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Researchers at the University of Toronto’s Faculty of Applied Science and Engineering have developed new techniques for counting and categorizing microplastics that employ machine learning to make the procedure quicker, faster, and cheaper.
Microplastics may be found in drinking water, food, and the air we breathe. However, before researchers can fully comprehend the true impact of these particles on human health, they must develop faster and more effective methods for quantifying what is present.
Analyzing a water sample for microplastics takes a long time. A specimen the size of a mason jar can take up to 40 hours to thoroughly examine. It’s even more challenging when comparing samples from various water bodies or over time. Last month, the United Nations Environment Programme backed a landmark resolution to combat plastic waste, a “catastrophe” that threatens human health, marine, coastal animals, and global ecosystems.
The biodegradation of microplastics might take hundreds to thousands of years. But visible plastic waste isn’t the only problem: plastic degrades into smaller and smaller bits over time. Microplastics are defined as bits that are smaller than five millimeters in length but larger than 0.1 micrometers in diameter.
Microplastics researchers are still attempting to determine how these tiny plastic fragments might influence human and environmental health distinct from the bulk substance. A prediction model leverages a trained algorithm to estimate microplastic counts from aggregate mass data. The technique has proven error-tracking qualities with similar findings to human counting. However, it is less expensive and quicker, allowing the study of several samples from multiple places to estimate microplastic contamination.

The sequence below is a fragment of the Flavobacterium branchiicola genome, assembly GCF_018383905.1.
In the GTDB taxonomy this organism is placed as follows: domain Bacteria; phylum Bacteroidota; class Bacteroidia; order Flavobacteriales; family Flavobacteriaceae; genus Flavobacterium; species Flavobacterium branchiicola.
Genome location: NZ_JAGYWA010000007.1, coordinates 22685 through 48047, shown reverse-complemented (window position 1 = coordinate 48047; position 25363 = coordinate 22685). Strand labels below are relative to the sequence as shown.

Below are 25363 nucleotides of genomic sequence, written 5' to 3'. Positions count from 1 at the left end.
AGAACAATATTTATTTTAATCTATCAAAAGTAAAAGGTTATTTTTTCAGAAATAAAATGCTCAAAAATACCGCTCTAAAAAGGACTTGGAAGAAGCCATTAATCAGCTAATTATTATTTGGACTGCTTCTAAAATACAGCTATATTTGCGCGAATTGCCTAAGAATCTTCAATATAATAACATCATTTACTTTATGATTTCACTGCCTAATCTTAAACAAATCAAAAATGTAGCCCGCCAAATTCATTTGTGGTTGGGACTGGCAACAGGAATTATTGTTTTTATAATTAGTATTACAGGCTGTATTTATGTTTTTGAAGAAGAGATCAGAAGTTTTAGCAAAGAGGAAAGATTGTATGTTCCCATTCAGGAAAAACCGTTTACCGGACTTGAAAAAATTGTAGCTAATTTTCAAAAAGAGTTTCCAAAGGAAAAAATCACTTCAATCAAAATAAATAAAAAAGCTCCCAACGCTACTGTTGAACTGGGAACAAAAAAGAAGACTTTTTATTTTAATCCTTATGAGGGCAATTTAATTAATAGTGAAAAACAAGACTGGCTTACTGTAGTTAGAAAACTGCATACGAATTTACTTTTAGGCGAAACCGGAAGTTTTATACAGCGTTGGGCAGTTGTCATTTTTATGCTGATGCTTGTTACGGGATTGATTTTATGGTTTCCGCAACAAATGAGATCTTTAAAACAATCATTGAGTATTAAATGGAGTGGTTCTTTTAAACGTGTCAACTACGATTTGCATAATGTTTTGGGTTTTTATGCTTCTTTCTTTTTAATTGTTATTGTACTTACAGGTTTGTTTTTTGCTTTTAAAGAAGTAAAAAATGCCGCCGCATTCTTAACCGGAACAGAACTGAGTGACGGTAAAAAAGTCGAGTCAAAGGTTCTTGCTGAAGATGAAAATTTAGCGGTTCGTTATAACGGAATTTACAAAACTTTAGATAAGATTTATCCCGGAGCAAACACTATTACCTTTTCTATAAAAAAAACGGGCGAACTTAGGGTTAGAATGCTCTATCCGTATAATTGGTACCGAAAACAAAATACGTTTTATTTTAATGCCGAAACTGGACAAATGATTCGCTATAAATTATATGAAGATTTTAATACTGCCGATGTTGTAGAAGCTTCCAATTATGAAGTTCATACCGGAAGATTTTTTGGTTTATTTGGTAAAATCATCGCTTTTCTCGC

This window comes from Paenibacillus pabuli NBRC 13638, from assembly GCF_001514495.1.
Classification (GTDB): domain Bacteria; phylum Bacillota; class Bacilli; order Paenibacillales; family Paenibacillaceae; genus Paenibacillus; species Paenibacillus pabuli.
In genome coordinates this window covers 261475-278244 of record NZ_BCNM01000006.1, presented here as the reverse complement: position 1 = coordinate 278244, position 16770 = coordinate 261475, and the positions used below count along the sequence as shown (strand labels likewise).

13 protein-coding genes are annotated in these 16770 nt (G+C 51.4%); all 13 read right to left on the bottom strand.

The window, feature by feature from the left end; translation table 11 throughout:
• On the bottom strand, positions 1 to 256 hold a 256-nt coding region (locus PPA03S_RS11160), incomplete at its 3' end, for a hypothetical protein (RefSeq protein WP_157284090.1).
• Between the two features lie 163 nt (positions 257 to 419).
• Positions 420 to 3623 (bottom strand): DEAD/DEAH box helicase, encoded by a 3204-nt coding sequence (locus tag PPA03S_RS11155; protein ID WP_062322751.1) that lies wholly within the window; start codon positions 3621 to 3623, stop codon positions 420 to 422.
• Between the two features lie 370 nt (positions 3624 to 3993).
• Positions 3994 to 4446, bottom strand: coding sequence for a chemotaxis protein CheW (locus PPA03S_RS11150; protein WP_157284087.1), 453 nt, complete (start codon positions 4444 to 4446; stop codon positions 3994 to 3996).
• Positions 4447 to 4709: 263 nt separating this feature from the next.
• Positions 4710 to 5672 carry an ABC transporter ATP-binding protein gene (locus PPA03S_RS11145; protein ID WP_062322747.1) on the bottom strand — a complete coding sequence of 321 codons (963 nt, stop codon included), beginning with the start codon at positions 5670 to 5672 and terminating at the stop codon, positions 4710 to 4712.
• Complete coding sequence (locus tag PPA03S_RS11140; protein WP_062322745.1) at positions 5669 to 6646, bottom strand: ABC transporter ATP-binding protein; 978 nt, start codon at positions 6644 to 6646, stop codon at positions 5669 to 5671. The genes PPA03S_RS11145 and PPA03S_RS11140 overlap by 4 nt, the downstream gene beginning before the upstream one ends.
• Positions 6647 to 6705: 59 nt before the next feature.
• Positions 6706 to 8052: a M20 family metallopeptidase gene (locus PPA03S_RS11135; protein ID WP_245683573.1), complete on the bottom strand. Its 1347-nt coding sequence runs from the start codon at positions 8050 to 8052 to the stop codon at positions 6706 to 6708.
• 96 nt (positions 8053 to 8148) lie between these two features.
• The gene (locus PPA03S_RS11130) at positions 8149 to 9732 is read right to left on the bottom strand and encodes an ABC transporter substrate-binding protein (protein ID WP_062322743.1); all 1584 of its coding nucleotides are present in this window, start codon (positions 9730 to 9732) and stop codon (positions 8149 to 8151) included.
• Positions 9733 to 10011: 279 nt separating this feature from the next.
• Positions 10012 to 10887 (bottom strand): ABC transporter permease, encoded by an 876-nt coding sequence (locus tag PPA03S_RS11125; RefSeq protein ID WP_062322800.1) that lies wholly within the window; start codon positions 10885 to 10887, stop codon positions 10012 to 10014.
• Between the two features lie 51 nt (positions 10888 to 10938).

The study has the benefit of allowing researchers to manually handle only a percentage of their collected samples while utilizing an algorithm to forecast the quantity of the rest without introducing additional errors or variations. Researchers may use this knowledge to investigate the consequences of microplastic pollution on living species. Also, where the contamination originates so that it can be addressed at the source.
Traditional visible light microscopy quantification methods need tweezers to count samples under an optical microscope — a time-consuming process prone to human error. Deep learning models were used to independently measure and categorize microplastics in a study published in Science of The Total Environment.
Pictures of microplastics were segmented and classified in their forms using scanning electron microscopes. Compared to visual screening methods, this technology gave a more comprehensive depth of field and better surface texture, allowing for detecting microscopic and transparent plastic particles. Deep learning helped speed up the quantification of microplastics. Because other components that may cause erroneous identifications, such as minerals, substrate, organic matter, and creatures, were eliminated.
Microplastic samples were collected and tested in various forms and chemical compositions, including beads, films, fibers, foams, and fragments, from face wash, plastic bottles, foam cups, washing and drying machines, and medical masks. The scanning electron microscope was then used to generate a library of hundreds of photos from photographs of the individual samples.
This is the first labeled open-source dataset for microplastics picture segmentation, allowing researchers from all over the globe to profit from this novel technology. This approach is said to have the potential to get down to the scale of nanoplastics. The contamination can be evaluated more efficiently if the library of photos includes more microplastic samples from diverse habitats with varying sizes and morphologies.
To dig deep, refer to this paper.
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